- Discussion should center on the differences between the methods school reporters often use to find information and those used by professionals, with new sources of information listed on the board, along with suggestions for sources that could have been used in the school story.
- Students will consider ideas for stories to be discussed in the next class meeting.
- Students brainstorm story ideas for the school paper, which will obviously vary in type (feature, hard news, school events, community events, recent trends, etc.).
- Given a list of Internet resources covering a range of topics, the class will Select several story ideas of different types, and decide what Internet sources, interviews, and other research would provide the best coverage, as well as how the stories should be framed to address the interests of their student readers.
- Groups will discuss the stories they wish to cover and begin preliminary research using the Internet and class archives of the local newspaper.
- Class time is provided for students to continue preliminary research and develop an outline of their chosen topic with the instructor's consultation.
- A list of at least ten possible sources, along with a synopsis of the story and its framing and graphic possibilities should be completed.
- Groups will then pitch their stories to the staff based on the story's significance to student readers. The staff will respond with further suggestions, and the outlines will be turned in for the instructor's review.
- Class begins with a discussion of interview reference sheet provided, including the importance of follow-up questions, being persistent, and recording sensory details.
- Groups review the instructor's suggestions on first outline and make revisions, indicating which interviews and resources are most crucial to the story's coverage.
- Groups develop questions for interviews, and discuss possible follow-up questions, difficulties that may arise during the interviews, and how to overcome them.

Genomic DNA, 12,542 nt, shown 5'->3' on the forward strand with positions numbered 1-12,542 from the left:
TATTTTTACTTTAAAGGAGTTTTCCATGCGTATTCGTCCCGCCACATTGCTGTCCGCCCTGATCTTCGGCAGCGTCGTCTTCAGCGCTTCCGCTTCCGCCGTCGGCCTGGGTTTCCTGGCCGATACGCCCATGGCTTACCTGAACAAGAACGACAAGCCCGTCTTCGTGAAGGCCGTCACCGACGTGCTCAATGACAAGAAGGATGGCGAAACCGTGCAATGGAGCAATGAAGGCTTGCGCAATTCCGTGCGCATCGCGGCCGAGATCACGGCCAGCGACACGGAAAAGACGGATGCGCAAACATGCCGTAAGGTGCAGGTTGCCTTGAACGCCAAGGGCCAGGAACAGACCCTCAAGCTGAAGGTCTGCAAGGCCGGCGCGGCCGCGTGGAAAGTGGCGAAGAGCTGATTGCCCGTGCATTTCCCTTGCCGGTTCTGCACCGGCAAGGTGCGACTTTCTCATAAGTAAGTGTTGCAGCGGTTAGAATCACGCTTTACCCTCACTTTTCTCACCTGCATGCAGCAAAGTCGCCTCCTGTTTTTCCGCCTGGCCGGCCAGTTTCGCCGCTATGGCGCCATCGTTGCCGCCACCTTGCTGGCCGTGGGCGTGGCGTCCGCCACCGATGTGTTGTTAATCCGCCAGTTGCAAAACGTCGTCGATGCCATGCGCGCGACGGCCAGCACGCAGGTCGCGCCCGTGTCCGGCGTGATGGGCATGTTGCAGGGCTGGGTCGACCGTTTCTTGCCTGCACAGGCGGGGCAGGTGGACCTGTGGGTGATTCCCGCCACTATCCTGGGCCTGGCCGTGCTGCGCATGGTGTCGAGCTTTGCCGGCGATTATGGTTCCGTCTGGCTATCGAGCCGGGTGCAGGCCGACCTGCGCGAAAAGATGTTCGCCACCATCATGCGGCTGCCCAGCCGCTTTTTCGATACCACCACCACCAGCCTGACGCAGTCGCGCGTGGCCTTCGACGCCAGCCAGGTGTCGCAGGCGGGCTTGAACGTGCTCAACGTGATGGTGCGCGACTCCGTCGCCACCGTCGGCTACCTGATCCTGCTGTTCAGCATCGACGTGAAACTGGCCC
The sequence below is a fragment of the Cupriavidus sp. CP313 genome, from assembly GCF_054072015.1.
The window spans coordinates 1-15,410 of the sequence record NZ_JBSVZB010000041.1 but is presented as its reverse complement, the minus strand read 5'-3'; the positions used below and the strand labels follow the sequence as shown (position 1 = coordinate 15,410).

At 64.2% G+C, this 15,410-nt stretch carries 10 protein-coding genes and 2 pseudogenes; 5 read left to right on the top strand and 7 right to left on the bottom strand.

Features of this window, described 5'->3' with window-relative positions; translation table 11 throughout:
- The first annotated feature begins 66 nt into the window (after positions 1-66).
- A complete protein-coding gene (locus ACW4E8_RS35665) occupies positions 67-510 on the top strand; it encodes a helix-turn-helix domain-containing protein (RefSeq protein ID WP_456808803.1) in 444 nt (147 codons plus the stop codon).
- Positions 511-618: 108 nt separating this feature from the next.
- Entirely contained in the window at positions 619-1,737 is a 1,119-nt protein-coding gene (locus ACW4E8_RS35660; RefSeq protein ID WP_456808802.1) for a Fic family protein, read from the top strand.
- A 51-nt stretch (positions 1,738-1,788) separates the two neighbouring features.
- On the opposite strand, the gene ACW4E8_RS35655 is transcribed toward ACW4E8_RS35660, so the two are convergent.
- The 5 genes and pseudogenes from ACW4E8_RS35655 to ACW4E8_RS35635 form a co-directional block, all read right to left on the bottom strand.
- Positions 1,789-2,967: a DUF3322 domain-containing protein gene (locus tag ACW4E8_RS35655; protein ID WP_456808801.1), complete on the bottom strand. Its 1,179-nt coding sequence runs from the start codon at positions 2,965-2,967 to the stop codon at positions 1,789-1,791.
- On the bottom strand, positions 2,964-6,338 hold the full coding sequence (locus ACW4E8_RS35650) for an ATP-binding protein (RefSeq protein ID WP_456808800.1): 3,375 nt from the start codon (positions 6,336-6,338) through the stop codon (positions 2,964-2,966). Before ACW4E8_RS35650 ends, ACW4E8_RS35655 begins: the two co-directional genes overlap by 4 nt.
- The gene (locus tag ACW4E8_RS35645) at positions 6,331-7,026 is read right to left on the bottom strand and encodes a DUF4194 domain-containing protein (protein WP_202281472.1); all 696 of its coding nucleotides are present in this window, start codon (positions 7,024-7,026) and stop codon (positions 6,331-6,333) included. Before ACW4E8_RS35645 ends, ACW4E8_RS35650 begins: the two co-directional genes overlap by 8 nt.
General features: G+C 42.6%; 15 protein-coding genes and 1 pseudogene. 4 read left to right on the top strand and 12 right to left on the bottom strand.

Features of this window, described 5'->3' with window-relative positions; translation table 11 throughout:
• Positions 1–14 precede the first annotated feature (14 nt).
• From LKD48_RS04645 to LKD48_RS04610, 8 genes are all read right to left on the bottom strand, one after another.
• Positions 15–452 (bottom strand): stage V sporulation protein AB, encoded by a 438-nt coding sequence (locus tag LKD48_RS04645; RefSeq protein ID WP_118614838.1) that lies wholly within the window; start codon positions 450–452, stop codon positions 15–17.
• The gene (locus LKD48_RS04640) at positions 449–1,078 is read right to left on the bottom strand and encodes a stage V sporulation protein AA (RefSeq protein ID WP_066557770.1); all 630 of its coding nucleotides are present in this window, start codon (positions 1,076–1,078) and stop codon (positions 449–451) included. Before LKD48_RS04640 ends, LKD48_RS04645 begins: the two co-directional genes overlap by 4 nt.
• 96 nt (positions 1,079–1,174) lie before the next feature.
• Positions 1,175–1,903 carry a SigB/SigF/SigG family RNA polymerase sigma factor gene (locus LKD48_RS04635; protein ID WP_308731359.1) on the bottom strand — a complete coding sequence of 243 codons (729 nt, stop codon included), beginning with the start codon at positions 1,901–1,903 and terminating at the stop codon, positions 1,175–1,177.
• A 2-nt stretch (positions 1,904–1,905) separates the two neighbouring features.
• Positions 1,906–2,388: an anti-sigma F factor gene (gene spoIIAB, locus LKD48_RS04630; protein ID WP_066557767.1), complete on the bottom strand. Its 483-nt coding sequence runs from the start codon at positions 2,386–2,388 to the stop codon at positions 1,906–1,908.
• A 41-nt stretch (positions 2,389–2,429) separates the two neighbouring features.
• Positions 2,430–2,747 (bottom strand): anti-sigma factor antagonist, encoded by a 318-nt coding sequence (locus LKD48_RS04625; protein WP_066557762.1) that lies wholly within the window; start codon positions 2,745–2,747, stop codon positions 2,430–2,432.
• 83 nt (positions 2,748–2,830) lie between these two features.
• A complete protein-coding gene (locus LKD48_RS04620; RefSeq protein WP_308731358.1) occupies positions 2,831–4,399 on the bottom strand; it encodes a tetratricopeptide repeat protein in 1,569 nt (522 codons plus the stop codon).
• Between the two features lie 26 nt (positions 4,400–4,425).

- A final outline and list of questions will be due the next class period.
Students should demonstrate a process of planning and research conducive to effective reporting before the story is written, so assessment is based on planning rather than the final product. Students will be graded in groups by the following criteria based on their preliminary Selection, research, and planned coverage of chosen topics.
- Completed preliminary research
- Assured significance of story for student audience
- Identified relevant information sources
- Gained sufficient knowledge of subject
- Prepared for interviews
- Researched interviewees and topic as appropriate
- Drafted questions to be used during interviews
- Discussed possible follow-up questions and obstacles
- Synopsis of story
- Angle of interest
- Potential sources
- Expected date of completion
- Graphic possibilities
- The Missouri Group, "News Reporting and Writing," Chapters 3, 4 and 19
- 10 Easy Steps to Improve Interviewing and Observational Skills David Garlock
- "Tips for Interviewing," Dick Thien http://www.utexas.edu/coc/journalism/SOURCE/asne/cash1.html
- List of Internet sources provided by David Garlock, found at http://www.utexas.edu/coc/journalism/SOURCE/asne/garlock.html
- Examples of good professional articles: Clark and Scanlan, America's Best Newspaper Writing
- Reference sheet on Internet research, "Eight Steps for Taming the Internet," Sarah Cohen http://www.ire.org/training/tipsheets/